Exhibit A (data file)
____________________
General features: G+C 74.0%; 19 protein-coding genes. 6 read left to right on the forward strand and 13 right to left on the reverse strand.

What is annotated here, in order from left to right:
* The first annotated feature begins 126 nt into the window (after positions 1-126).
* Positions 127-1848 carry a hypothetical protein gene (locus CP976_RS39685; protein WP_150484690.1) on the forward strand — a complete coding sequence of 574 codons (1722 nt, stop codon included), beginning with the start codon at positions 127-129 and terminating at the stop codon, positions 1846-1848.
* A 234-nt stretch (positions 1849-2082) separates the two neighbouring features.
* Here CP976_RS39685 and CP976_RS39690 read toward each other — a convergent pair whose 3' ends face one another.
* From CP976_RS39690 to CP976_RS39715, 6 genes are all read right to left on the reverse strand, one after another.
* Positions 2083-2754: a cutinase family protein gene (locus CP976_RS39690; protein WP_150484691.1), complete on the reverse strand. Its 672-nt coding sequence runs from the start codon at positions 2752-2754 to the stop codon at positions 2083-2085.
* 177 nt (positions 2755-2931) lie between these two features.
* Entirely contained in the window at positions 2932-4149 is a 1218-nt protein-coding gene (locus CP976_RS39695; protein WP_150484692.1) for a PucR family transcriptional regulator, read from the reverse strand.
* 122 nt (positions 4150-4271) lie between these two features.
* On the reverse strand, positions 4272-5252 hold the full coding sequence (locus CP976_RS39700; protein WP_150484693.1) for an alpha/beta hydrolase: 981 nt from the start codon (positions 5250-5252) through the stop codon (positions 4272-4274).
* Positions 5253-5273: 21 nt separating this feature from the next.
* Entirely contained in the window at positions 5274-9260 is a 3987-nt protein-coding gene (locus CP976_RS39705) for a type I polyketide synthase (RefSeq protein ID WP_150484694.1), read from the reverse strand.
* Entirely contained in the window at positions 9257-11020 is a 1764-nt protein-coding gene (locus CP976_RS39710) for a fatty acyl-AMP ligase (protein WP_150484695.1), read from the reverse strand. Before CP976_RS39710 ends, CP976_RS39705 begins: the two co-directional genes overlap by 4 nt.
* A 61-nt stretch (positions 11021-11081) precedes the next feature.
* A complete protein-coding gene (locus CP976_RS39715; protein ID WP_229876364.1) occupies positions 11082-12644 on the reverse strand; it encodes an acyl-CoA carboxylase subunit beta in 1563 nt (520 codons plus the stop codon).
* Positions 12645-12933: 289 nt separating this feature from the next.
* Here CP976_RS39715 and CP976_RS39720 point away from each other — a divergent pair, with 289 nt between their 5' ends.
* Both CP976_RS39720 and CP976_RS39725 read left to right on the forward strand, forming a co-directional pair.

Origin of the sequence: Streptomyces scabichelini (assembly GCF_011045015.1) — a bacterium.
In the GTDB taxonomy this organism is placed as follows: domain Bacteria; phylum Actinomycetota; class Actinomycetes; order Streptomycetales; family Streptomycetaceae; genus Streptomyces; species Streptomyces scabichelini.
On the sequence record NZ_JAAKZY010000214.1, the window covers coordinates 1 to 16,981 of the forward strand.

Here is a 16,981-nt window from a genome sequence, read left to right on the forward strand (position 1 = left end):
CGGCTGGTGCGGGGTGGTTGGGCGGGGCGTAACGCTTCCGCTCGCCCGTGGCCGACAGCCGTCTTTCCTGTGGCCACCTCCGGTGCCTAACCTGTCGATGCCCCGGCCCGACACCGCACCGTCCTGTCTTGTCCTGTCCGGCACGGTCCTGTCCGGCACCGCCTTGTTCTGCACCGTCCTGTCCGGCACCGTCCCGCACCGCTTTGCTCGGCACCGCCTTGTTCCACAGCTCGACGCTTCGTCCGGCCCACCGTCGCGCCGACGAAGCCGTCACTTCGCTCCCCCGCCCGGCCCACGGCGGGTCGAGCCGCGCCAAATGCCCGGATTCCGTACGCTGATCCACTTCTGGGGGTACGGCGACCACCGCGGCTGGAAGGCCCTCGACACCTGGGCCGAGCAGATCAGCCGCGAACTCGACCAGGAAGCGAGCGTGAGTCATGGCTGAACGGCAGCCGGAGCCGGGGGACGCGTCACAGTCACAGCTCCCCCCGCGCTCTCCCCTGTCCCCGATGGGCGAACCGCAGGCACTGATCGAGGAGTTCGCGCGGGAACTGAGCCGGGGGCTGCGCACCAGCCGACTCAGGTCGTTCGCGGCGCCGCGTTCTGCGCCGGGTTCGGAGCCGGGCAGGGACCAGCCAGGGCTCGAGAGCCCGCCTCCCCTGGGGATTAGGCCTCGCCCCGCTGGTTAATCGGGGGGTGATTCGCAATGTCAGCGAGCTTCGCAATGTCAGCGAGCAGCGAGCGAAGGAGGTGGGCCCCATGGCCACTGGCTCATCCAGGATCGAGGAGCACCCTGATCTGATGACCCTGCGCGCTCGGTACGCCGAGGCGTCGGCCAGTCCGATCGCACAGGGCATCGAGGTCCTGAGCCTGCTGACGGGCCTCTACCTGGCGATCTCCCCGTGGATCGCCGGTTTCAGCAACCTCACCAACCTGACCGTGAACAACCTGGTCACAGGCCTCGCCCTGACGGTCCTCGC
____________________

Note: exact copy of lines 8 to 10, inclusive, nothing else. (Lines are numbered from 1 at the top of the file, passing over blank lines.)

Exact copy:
* Positions 2083-2754: a cutinase family protein gene (locus CP976_RS39690; protein WP_150484691.1), complete on the reverse strand. Its 672-nt coding sequence runs from the start codon at positions 2752-2754 to the stop codon at positions 2083-2085.
* 177 nt (positions 2755-2931) lie between these two features.
* Entirely contained in the window at positions 2932-4149 is a 1218-nt protein-coding gene (locus CP976_RS39695; protein WP_150484692.1) for a PucR family transcriptional regulator, read from the reverse strand.